Review: Pressure Canning for Beginners and Beyond14. October 2021
Anyone who is familiar with the SchneiderPeeps blog knows that Angi Schneider is a force! She’s a master of chickens, bees, gardening, sewing, herbs and aromatherapy, not to mention meal prep and canning. But, since I did mention canning, she has a new book: Pressure Canning for Beginners and Beyond: Safe, Easy Recipes for Preserving Tomatoes, Vegetables, Beans and Meat. Angi sent me a copy of this amazing book to review (while I received the book complimentary, all opinions are my own). She has created an indispensable guide—a “definite must” for both the pro and novice within the canning universe. She delves into so many more aspects of the topic than most would have considered. A perfect example is the step-by-step pictorial of how to carve and pack poultry into mason jars. So unbelievably useful! She even has a few extra tips for if you butchered your own poultry.
Yes, one of the biggies for me is the extensiveness of the section on safely canning meat. From pork and beef to poultry and wild game, all is included. Not only that, but mouthwatering recipes accompany the “how to’s”, so you’ll not only be doing it correctly, but scrumptiously as well. Veggies are also thoroughly examined (with a whole chapter dedicated to the boss of all canned veggies: the tomato). And I’d be remiss if I didn’t mention the glorious stocks, stews, and soups section. Angi’s a woman after my own heart, and her love of the grab-n-go homemade soup concept is evident and quite wonderful.
Comfort food in a jar is like a gift from heaven. And that’s what this Chicken Pot Pie Filling recipe in Pressure Canning for Beginners and Beyond reminds me of. Angi’s kind enough to include tips on the biscuits or pie crusts to serve it with, too. Delish! Photo reprinted with permission from Pressure Canning for Beginners and Beyond by Angi Schneider, Page Street Publishing, Co. 2021
This is a tome that no self-respecting home canner will want to be without. I recommend Pressure Canning for Beginners and Beyond to one and all!
In this book, Angi teaches you how to safely can vegetables, meats, and legumes using a pressure canner. Her book starts with pressure canning basics though, so it’s perfect for novice canners. She has detailed info on the two kinds of pressure canners — dial gauge and weighted gauge — and how to use them both. This will help newbies understand the difference and choose the canner they’ll be most comfortable with. She then includes step-by-step photos and directions on the pressure canning process—prepping jars, removing air bubbles, checking headspace, lidding and processing. And no canning book would be complete without info on botulism, temperature and altitude, acidity, and outdated canning methods (yeah, I’m looking at you, vintage recipes & dishwasher canners)! Canning processes that were once considered safe a century ago, should now be ignored.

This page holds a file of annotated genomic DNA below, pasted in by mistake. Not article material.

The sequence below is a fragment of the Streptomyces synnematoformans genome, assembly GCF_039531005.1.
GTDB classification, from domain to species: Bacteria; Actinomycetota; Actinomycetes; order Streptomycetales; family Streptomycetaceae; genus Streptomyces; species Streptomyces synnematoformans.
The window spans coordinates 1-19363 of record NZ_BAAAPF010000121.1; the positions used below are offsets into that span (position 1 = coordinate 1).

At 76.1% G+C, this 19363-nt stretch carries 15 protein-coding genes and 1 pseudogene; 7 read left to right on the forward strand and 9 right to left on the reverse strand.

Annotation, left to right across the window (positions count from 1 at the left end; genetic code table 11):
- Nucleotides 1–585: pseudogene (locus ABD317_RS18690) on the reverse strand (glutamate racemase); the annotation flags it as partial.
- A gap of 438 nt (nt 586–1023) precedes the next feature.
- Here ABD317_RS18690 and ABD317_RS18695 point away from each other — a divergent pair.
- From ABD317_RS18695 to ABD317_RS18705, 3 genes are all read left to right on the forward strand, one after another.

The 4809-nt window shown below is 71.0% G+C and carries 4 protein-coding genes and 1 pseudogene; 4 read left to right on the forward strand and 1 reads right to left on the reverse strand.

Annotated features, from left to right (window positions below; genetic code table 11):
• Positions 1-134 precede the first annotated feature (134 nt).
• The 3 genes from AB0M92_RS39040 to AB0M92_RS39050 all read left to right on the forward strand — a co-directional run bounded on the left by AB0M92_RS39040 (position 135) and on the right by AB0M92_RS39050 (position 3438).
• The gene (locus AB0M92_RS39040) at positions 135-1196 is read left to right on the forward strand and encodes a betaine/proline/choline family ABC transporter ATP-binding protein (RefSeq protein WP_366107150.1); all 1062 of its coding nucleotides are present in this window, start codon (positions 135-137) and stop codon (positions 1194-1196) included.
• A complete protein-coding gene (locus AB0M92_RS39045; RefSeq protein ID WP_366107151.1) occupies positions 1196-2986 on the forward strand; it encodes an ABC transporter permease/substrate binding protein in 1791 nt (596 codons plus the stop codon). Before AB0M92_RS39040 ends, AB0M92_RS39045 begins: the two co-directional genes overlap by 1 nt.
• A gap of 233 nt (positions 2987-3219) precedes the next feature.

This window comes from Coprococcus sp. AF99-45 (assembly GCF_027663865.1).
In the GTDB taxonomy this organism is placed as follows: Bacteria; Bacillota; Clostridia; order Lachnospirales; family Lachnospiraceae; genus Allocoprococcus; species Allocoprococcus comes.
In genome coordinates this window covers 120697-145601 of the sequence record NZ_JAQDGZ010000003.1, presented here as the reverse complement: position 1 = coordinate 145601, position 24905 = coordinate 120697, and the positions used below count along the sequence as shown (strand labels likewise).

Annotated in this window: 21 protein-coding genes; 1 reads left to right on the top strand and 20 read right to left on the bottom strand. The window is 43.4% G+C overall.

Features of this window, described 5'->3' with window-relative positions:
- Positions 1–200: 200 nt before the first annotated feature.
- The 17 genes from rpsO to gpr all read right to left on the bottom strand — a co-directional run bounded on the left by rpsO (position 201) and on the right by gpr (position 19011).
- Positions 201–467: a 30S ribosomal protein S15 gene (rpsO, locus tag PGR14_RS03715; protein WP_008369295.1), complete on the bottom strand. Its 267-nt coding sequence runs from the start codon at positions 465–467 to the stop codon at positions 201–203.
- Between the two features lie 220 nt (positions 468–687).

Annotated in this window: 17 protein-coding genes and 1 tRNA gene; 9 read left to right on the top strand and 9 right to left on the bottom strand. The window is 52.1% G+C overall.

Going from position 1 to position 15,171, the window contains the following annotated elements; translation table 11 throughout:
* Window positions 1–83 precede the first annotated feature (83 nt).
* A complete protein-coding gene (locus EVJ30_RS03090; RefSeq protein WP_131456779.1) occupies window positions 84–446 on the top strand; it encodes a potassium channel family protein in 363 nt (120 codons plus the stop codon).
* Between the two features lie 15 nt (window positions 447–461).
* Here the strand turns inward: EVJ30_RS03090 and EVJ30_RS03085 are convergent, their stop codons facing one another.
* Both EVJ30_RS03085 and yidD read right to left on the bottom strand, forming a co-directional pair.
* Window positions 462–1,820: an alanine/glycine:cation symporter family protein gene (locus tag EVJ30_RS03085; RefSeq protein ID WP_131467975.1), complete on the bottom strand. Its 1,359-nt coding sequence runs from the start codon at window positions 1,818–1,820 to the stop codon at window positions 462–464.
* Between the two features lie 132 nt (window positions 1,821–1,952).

Angi’s recipes follow safe canning guidelines from the United States Department of Agriculture’s (USDA) Complete Guide to Home Canning as well as other sources like Ball® and Bernadin® canning companies. All of Angi’s recipes are based on lab-tested canning recipes and procedures. Any substitutions or alterations were made using published safety guidelines for altering canning recipes. And that brings me to why I really LOVE this book. Angi covers how to convert your family’s favorite soup recipes to safe canning recipes. Many canners are nervous about adjusting recipes and getting creative. No one wants to produce unsafe canned goods after all! Angi explains that while you should always start with a tested recipe and process, there are still safety guidelines that allow for recipe tweaking. It is also safe to can a soup recipe that has not been lab tested if you follow USDA safety guidelines. Pressure Canning for Beginners and Beyond goes over those safety guidelines in detail.
Teriyaki and Hot and Sour Chicken aren’t canning recipes I would have thought of… and that’s why I’m glad Angi did in Pressure Canning for Beginners and Beyond! A quick and easy way to liven up an otherwise humdrum meal of stir-fried veggies and rice. Photo reprinted with permission from Pressure Canning for Beginners and Beyond by Angi Schneider, Page Street Publishing, Co. 2021
So what type of substitutions or alterations can you make with pressure canning recipes? Angi explains in her book how you can safely make adjustments for salt, sugar, herbs and seasonings, and acids. While it’s not safe to remove an acid from a recipe, you may for instance add MORE acid to a recipe for extra zing. She explains that salt and sugar are used for flavor and retaining color, not to preserve the food. That is something that I think many new canners (and some experienced ones), are not always aware of. I recommend grabbing a copy of Pressure Canning for Beginners and Beyond so you can get all of Angi’s pressure canning tips and recipes.
Angie has another excellent canning book, The Ultimate Guide to Preserving Vegetables. For anyone who hasn’t read it (and if you haven’t, go to her SHOP to get a copy of this book too), it is an amazing handbook for preserving a cornucopia of veggies. And not just canning, but fermenting, dehydrating, and freezing of vegetables are also fully examined. Learn how to use all parts of vegetables so you can save money, how to choose the best veggies for canning, and when and if you should blanch before freezing or dehydrating. The book has great tips and recipes for you to create preserved food for your family or friends.
If you have canning and gardening friends, or just want to add new books to your own library, be sure to check out Angi’s SHOP.